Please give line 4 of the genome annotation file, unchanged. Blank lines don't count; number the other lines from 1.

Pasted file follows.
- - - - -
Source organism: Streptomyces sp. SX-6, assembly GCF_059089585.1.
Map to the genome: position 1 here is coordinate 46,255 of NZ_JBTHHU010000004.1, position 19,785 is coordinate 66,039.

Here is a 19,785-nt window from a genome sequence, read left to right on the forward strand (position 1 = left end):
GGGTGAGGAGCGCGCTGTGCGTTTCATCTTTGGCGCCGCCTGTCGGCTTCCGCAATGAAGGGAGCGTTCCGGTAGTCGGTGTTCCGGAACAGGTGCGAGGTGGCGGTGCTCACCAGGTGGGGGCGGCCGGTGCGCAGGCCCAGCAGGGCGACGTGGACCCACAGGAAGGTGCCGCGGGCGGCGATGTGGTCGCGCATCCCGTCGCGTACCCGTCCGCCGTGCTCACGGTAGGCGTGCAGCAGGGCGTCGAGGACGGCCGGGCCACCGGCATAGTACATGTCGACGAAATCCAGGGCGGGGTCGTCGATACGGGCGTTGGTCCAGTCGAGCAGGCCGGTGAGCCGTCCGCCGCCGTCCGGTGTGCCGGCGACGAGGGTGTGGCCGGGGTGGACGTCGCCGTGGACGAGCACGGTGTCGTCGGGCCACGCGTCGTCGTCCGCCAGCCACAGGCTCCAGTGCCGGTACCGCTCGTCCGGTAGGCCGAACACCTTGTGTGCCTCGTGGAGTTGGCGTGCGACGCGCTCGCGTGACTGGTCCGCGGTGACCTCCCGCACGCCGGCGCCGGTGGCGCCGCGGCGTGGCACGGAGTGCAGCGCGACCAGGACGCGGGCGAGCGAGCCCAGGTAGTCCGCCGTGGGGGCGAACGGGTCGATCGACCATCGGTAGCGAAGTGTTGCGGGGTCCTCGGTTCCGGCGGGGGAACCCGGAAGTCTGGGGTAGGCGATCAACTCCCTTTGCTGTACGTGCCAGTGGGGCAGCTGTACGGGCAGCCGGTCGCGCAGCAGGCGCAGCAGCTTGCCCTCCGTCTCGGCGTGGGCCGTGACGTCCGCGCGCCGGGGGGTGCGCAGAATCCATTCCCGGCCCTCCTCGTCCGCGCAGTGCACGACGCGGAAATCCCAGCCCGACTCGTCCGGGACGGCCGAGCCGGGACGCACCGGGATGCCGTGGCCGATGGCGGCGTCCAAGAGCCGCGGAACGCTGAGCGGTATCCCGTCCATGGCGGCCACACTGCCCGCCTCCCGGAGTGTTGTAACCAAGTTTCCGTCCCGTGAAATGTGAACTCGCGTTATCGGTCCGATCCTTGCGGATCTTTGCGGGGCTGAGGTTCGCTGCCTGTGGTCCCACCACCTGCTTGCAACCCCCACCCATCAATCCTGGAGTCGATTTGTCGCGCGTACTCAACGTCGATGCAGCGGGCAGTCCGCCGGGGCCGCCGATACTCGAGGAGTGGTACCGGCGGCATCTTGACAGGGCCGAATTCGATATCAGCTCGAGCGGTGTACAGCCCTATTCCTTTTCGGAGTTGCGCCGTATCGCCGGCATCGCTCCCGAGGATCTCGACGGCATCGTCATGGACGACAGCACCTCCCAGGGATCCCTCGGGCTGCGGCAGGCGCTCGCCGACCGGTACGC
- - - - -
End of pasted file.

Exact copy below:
GGGTGAGGAGCGCGCTGTGCGTTTCATCTTTGGCGCCGCCTGTCGGCTTCCGCAATGAAGGGAGCGTTCCGGTAGTCGGTGTTCCGGAACAGGTGCGAGGTGGCGGTGCTCACCAGGTGGGGGCGGCCGGTGCGCAGGCCCAGCAGGGCGACGTGGACCCACAGGAAGGTGCCGCGGGCGGCGATGTGGTCGCGCATCCCGTCGCGTACCCGTCCGCCGTGCTCACGGTAGGCGTGCAGCAGGGCGTCGAGGACGGCCGGGCCACCGGCATAGTACATGTCGACGAAATCCAGGGCGGGGTCGTCGATACGGGCGTTGGTCCAGTCGAGCAGGCCGGTGAGCCGTCCGCCGCCGTCCGGTGTGCCGGCGACGAGGGTGTGGCCGGGGTGGACGTCGCCGTGGACGAGCACGGTGTCGTCGGGCCACGCGTCGTCGTCCGCCAGCCACAGGCTCCAGTGCCGGTACCGCTCGTCCGGTAGGCCGAACACCTTGTGTGCCTCGTGGAGTTGGCGTGCGACGCGCTCGCGTGACTGGTCCGCGGTGACCTCCCGCACGCCGGCGCCGGTGGCGCCGCGGCGTGGCACGGAGTGCAGCGCGACCAGGACGCGGGCGAGCGAGCCCAGGTAGTCCGCCGTGGGGGCGAACGGGTCGATCGACCATCGGTAGCGAAGTGTTGCGGGGTCCTCGGTTCCGGCGGGGGAACCCGGAAGTCTGGGGTAGGCGATCAACTCCCTTTGCTGTACGTGCCAGTGGGGCAGCTGTACGGGCAGCCGGTCGCGCAGCAGGCGCAGCAGCTTGCCCTCCGTCTCGGCGTGGGCCGTGACGTCCGCGCGCCGGGGGGTGCGCAGAATCCATTCCCGGCCCTCCTCGTCCGCGCAGTGCACGACGCGGAAATCCCAGCCCGACTCGTCCGGGACGGCCGAGCCGGGACGCACCGGGATGCCGTGGCCGATGGCGGCGTCCAAGAGCCGCGGAACGCTGAGCGGTATCCCGTCCATGGCGGCCACACTGCCCGCCTCCCGGAGTGTTGTAACCAAGTTTCCGTCCCGTGAAATGTGAACTCGCGTTATCGGTCCGATCCTTGCGGATCTTTGCGGGGCTGAGGTTCGCTGCCTGTGGTCCCACCACCTGCTTGCAACCCCCACCCATCAATCCTGGAGTCGATTTGTCGCGCGTACTCAACGTCGATGCAGCGGGCAGTCCGCCGGGGCCGCCGATACTCGAGGAGTGGTACCGGCGGCATCTTGACAGGGCCGAATTCGATATCAGCTCGAGCGGTGTACAGCCCTATTCCTTTTCGGAGTTGCGCCGTATCGCCGGCATCGCTCCCGAGGATCTCGACGGCATCGTCATGGACGACAGCACCTCCCAGGGATCCCTCGGGCTGCGGCAGGCGCTCGCCGACCGGTACGC